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recommendation letter

Recommendation Letter Tips

Jul 11, 2018

The recommendation letter has been a staple of the college application process as long as that process has been in existence. The letter is intended to give admissions officers a way to learn more about your student and what qualities they bring to the table.

Much like the application essay, it goes beyond grades and SAT scores and tells more about your student as a person. Colleges usually ask for two or three letters. But are letters of recommendation a fair tool for assessing a student? Some would say no.

A Washington Post article suggests that they are an unfair part of the process, giving already-privileged students the upper hand. In a sense, the letter as much about the student as it is about the skill of the teacher who writes it. The article suggests that the process itself leaves room for misunderstanding, especially when it comes to differences in language across the country. It cites a theoretical case of a student in Iowa, a teacher writing a recommendation later may use the phrase “He is never afraid to ask a question when he doesn’t understand a concept,” to mean that the student is brilliant but has humility. Admissions officers may not understand what the recommender intended, which can lead to misinterpretation of the students strengths and weaknesses.

Though the recommendation process has its flaws, it’s an inevitable process of applying to most colleges and universities in the United States. Therefore, it’s important to make the most of the process and have your child put their best foot forward. (Learn more important life skills for college and beyond with #MyCollegeCorner podcast – “How to Empower high school and college students for success.“)

Decide who to ask:

Most colleges ask for two to three recommendation letters, generally from two teachers and a school counselor. For some students, the question of who to ask may be obvious. For others, decisions will have to be made. If there is a teacher who knows your child well and who can speak to their accomplishments, that’s a good choice.

Your child’s first inclination is probably to choose classes where they did well, but have them also consider classes where they had some trouble. If a teacher can speak to their struggles in a class while showing how they worked hard to overcome those issues, it can paint a picture of them as a student. It also can provide an explanation for a less than stellar grade on their transcript, assuming that they did work hard in the class. Maybe they got a C in a class that isn’t their strong suit, but they went to tutoring each week and took every opportunity to learn more. That teacher would have a lot to say about them and their desire to learn and do well, even in the face of challenge.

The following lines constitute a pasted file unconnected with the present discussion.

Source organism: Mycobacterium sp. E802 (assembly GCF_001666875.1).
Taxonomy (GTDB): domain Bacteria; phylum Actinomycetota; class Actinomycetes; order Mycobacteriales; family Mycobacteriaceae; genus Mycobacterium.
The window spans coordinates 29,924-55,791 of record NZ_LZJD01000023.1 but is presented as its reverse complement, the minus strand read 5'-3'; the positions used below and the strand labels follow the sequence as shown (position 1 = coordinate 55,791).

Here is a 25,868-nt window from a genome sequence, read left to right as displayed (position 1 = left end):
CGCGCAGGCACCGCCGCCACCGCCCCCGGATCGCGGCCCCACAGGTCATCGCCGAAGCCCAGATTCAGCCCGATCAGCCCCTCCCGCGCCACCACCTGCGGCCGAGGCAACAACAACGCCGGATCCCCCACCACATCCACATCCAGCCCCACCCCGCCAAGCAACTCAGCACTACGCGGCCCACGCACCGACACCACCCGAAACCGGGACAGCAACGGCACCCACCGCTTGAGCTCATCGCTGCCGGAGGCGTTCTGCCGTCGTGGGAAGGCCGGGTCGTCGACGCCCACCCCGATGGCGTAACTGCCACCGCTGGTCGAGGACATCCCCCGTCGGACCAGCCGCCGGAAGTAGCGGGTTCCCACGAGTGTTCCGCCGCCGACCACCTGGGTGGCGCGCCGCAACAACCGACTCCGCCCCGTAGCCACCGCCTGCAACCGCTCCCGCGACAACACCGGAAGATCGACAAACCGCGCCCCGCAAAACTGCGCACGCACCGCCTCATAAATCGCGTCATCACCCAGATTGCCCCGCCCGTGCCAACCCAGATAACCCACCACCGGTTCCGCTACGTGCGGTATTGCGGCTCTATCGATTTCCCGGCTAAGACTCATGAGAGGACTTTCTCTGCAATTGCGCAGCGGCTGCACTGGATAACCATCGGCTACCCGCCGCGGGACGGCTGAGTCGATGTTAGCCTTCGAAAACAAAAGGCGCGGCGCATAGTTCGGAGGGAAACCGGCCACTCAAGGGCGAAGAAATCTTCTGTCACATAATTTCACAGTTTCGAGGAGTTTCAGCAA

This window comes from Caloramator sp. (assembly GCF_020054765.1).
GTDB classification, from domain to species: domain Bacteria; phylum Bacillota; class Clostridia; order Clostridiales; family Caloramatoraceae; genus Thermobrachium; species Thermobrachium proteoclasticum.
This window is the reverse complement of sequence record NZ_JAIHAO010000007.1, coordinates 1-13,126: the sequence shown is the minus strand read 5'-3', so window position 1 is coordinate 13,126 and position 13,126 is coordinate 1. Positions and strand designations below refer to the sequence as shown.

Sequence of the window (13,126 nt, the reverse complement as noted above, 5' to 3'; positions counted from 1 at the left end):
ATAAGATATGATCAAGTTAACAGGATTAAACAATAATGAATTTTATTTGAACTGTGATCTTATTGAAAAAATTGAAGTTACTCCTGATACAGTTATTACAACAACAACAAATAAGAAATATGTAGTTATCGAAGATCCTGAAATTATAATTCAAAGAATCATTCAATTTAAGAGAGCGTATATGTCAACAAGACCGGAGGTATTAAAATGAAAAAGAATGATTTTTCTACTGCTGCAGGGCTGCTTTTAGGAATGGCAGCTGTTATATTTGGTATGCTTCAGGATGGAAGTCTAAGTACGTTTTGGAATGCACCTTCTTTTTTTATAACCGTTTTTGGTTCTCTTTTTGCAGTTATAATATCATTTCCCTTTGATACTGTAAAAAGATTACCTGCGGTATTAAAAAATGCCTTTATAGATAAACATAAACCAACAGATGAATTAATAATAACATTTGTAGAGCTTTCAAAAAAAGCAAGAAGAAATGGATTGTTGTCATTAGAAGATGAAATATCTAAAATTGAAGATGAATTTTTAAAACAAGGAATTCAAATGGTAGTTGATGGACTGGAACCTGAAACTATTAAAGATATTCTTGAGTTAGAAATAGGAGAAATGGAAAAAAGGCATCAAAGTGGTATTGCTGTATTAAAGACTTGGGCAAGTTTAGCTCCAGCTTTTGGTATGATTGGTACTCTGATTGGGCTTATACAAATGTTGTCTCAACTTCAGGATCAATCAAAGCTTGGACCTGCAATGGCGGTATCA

Ask early:

Your child’s recommender – a teacher, a coach, an advisor, whoever it may be – has many demands on their time. It’s likely they’ll be asked to write letters for others as well, so make sure you give them plenty of time to write your student’s letter. Your child should ask at least six weeks before the deadline, but the earlier they ask, the better. Respect your recommender’s time.

Make it easy for them:

Have your student put together a recommendation package to send to their recommenders once they’ve said yes. They might include things like a resume, a letter highlighting important accomplishments, details about why they are applying to the school, and any anecdotes they think are important for the recommender to know. In short, your student should make it easy for your recommender, giving them the right amount of time and information to write the best possible letter.

Check in again:

Three weeks before the due date, your child should check in with their recommenders, sending a brief reminder of the deadline. This is a good time to ask if they have all the information they need.

Send a thank you note:

It’s crucial that your child thank their recommenders for their time by sending them a note of appreciation for writing the recommendation. Teachers and counselors write recommendations for many students, which takes up a great deal of time. Your student should be sure to let the recommender know how grateful they are for the work that was done to provide this important piece of the college admissions process.